What Are Laminate Veneers, Porcelain Veneers?

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What Are Laminate Veneers, Commonly Known as Porcelain Veneers?

Laminate veneers are restorations made using a minimal invasive technique as an alternative to full ceramic crowns to enhance the appearance of anterior teeth.

In Which Cases Can They Be Applied?

  • In cases of tooth discoloration,
  • Closure of diastemas (gaps) in anterior teeth,
  • In cases of enamel hypoplasia and malformations,
  • Presence of unhealthy and aesthetically unpleasing restorations on tooth surfaces,
  • Correction of partially rotated teeth,
  • Lengthening of teeth with short clinical crown,
  • In the absence of lateral incisors,
  • In the presence of open bite,
  • In cases of midline shift.

They can be applied to endodontically treated teeth where whitening is not effective, upon patient’s request.

In Which Cases Is It Not Advisable to Apply?

  • In individuals with bruxism habits,
  • In individuals with high incidence of caries and poor oral hygiene,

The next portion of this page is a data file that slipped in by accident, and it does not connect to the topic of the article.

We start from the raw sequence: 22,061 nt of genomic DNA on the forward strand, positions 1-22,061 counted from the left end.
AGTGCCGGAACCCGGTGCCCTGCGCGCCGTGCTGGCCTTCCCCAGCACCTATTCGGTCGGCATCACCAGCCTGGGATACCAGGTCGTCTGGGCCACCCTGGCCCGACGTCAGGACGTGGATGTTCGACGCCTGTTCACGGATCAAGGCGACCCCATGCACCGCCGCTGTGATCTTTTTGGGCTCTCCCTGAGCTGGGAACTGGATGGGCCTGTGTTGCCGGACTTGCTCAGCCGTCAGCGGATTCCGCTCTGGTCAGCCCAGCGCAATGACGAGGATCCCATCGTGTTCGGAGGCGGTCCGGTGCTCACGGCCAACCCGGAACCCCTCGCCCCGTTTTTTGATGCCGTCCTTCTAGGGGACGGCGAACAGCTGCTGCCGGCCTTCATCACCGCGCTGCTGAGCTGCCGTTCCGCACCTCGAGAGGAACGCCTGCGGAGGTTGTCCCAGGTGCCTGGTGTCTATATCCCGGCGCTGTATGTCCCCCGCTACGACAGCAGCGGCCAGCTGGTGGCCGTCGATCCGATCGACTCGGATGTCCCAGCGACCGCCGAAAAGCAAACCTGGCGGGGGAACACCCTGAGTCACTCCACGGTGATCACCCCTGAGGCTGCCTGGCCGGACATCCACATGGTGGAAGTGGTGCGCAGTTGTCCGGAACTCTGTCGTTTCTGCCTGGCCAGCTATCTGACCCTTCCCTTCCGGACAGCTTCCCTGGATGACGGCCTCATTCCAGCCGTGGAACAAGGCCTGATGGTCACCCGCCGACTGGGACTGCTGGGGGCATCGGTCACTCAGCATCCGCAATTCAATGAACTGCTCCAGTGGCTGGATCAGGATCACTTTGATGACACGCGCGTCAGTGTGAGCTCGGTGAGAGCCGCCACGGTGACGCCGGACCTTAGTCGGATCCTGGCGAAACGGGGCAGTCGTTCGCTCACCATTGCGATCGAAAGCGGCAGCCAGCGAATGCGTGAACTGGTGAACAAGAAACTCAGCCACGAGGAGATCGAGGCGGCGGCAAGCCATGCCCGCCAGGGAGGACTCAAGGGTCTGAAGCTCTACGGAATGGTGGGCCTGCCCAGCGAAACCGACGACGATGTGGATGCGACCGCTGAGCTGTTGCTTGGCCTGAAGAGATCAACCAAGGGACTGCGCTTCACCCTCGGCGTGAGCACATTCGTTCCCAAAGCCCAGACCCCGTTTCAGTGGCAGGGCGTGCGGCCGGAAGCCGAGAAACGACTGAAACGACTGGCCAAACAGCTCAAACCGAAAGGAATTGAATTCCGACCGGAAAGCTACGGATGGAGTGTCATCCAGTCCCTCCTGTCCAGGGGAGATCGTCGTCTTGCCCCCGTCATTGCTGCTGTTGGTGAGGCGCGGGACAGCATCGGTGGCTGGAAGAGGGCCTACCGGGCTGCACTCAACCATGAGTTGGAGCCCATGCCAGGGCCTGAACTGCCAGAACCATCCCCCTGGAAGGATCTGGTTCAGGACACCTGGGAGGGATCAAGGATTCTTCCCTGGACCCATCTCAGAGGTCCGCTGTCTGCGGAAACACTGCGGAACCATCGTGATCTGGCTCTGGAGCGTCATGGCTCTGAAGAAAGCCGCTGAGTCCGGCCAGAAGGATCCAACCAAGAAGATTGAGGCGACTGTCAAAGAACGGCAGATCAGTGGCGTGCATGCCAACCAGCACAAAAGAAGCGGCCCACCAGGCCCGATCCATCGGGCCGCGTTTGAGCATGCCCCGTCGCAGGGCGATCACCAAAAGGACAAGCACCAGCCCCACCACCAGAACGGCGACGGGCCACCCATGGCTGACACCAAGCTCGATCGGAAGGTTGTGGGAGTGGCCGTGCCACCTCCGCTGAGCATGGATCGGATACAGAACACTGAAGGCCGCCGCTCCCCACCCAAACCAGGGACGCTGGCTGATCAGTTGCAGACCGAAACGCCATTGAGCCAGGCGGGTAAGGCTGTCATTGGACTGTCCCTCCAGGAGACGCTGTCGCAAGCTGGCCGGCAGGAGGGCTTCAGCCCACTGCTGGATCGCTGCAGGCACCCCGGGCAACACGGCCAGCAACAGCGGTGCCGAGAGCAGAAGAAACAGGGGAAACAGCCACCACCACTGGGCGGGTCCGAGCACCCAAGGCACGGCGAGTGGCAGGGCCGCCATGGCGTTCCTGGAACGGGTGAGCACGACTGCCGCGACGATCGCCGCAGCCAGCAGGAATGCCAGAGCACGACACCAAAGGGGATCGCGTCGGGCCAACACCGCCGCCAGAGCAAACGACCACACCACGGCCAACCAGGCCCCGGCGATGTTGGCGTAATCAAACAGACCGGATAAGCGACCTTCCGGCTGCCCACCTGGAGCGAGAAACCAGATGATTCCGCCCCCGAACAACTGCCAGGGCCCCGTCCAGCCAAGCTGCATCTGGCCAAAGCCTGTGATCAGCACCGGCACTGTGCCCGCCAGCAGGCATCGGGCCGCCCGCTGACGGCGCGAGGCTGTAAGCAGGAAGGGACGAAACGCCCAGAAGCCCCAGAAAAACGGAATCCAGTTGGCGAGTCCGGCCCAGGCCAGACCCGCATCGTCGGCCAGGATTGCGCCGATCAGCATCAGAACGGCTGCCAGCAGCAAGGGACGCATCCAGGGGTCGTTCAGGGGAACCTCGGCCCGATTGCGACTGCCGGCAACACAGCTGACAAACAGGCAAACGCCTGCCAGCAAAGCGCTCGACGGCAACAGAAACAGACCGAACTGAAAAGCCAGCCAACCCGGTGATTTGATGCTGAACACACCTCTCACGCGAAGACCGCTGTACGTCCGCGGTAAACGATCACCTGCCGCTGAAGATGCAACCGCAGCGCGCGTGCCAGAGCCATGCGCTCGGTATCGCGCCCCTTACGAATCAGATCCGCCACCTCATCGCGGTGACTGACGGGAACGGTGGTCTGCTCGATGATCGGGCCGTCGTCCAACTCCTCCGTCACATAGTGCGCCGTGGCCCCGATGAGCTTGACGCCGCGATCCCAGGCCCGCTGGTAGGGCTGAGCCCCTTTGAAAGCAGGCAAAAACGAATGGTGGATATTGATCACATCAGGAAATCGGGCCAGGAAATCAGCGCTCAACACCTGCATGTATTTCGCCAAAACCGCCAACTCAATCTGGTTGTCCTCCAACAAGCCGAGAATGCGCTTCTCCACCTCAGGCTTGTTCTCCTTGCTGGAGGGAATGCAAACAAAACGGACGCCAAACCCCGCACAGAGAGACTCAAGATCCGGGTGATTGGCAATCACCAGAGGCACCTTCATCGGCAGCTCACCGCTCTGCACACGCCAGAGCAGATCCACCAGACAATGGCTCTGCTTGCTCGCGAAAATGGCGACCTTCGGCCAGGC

• In teeth with insufficient enamel support, excessive exposure of dentin, or extensive substance loss,
  • In cases of Class III malocclusion and edge-to-edge bite,
  • In teeth with severe crowding and rotation,
  • In individuals engaged in contact sports such as boxing, wrestling,
  • In individuals with advanced periodontal disease,
  • In deciduous teeth and in teeth with severe fluorosis, as effective acid etching cannot be performed.

What Are the Advantages?

  • Require minimal tooth preparation,
  • Color stability,
  • High resistance to abrasion compared to composites,
  • Strong bonding to enamel when acid-etched,
  • Resistance to tensile and shear forces when cemented,
  • Provide excellent aesthetics,
  • Resistant to liquid absorption,
  • Short preparation times,
  • Minimal plaque accumulation due to superior polishing ability,
  • Often do not require local anesthesia,
  • Good biological compatibility with surrounding tissues.

What Are the Disadvantages?

  • They are an expensive treatment option,
  • Difficult to repair,
  • Challenging to try-in ceramic laminates,
  • Requires experience in color selection,
  • Once the color is chosen, it cannot be changed,
  • Laboratory procedures may prolong treatment duration,
  • Good cooperation between the dentist and technician is essential.

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